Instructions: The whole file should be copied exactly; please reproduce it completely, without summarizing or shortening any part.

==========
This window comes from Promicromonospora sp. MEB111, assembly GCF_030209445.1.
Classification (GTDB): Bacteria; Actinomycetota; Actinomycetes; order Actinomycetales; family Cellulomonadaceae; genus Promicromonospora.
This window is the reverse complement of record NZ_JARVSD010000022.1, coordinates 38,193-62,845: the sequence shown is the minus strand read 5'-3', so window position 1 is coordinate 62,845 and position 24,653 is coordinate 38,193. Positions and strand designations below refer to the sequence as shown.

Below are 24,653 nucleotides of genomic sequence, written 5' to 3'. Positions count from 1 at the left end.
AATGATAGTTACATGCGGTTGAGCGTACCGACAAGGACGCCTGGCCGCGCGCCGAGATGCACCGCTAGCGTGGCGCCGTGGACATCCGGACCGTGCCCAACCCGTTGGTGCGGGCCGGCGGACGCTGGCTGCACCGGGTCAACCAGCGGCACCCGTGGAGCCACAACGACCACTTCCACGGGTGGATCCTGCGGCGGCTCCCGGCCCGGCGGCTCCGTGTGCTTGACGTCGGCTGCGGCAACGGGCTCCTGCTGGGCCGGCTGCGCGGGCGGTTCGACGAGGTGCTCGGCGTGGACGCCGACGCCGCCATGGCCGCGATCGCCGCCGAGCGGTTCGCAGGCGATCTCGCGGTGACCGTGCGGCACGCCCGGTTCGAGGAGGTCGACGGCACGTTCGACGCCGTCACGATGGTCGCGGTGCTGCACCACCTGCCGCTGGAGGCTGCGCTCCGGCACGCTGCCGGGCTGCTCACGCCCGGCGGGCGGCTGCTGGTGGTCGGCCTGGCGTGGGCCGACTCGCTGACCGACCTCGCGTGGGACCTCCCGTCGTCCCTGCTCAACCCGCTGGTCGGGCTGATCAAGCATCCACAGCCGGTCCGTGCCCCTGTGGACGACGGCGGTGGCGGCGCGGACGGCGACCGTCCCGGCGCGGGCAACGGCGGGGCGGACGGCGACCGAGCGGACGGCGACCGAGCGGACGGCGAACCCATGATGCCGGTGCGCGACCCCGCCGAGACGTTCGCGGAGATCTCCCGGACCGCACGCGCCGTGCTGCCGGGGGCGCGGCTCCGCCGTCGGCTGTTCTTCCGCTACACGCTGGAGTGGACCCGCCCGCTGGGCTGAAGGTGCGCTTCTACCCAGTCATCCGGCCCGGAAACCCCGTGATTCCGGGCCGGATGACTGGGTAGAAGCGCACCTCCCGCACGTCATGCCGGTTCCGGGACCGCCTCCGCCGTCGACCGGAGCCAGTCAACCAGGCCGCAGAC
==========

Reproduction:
This window comes from Promicromonospora sp. MEB111, assembly GCF_030209445.1.
Classification (GTDB): Bacteria; Actinomycetota; Actinomycetes; order Actinomycetales; family Cellulomonadaceae; genus Promicromonospora.
This window is the reverse complement of record NZ_JARVSD010000022.1, coordinates 38,193-62,845: the sequence shown is the minus strand read 5'-3', so window position 1 is coordinate 62,845 and position 24,653 is coordinate 38,193. Positions and strand designations below refer to the sequence as shown.

Below are 24,653 nucleotides of genomic sequence, written 5' to 3'. Positions count from 1 at the left end.
AATGATAGTTACATGCGGTTGAGCGTACCGACAAGGACGCCTGGCCGCGCGCCGAGATGCACCGCTAGCGTGGCGCCGTGGACATCCGGACCGTGCCCAACCCGTTGGTGCGGGCCGGCGGACGCTGGCTGCACCGGGTCAACCAGCGGCACCCGTGGAGCCACAACGACCACTTCCACGGGTGGATCCTGCGGCGGCTCCCGGCCCGGCGGCTCCGTGTGCTTGACGTCGGCTGCGGCAACGGGCTCCTGCTGGGCCGGCTGCGCGGGCGGTTCGACGAGGTGCTCGGCGTGGACGCCGACGCCGCCATGGCCGCGATCGCCGCCGAGCGGTTCGCAGGCGATCTCGCGGTGACCGTGCGGCACGCCCGGTTCGAGGAGGTCGACGGCACGTTCGACGCCGTCACGATGGTCGCGGTGCTGCACCACCTGCCGCTGGAGGCTGCGCTCCGGCACGCTGCCGGGCTGCTCACGCCCGGCGGGCGGCTGCTGGTGGTCGGCCTGGCGTGGGCCGACTCGCTGACCGACCTCGCGTGGGACCTCCCGTCGTCCCTGCTCAACCCGCTGGTCGGGCTGATCAAGCATCCACAGCCGGTCCGTGCCCCTGTGGACGACGGCGGTGGCGGCGCGGACGGCGACCGTCCCGGCGCGGGCAACGGCGGGGCGGACGGCGACCGAGCGGACGGCGACCGAGCGGACGGCGAACCCATGATGCCGGTGCGCGACCCCGCCGAGACGTTCGCGGAGATCTCCCGGACCGCACGCGCCGTGCTGCCGGGGGCGCGGCTCCGCCGTCGGCTGTTCTTCCGCTACACGCTGGAGTGGACCCGCCCGCTGGGCTGAAGGTGCGCTTCTACCCAGTCATCCGGCCCGGAAACCCCGTGATTCCGGGCCGGATGACTGGGTAGAAGCGCACCTCCCGCACGTCATGCCGGTTCCGGGACCGCCTCCGCCGTCGACCGGAGCCAGTCAACCAGGCCGCAGAC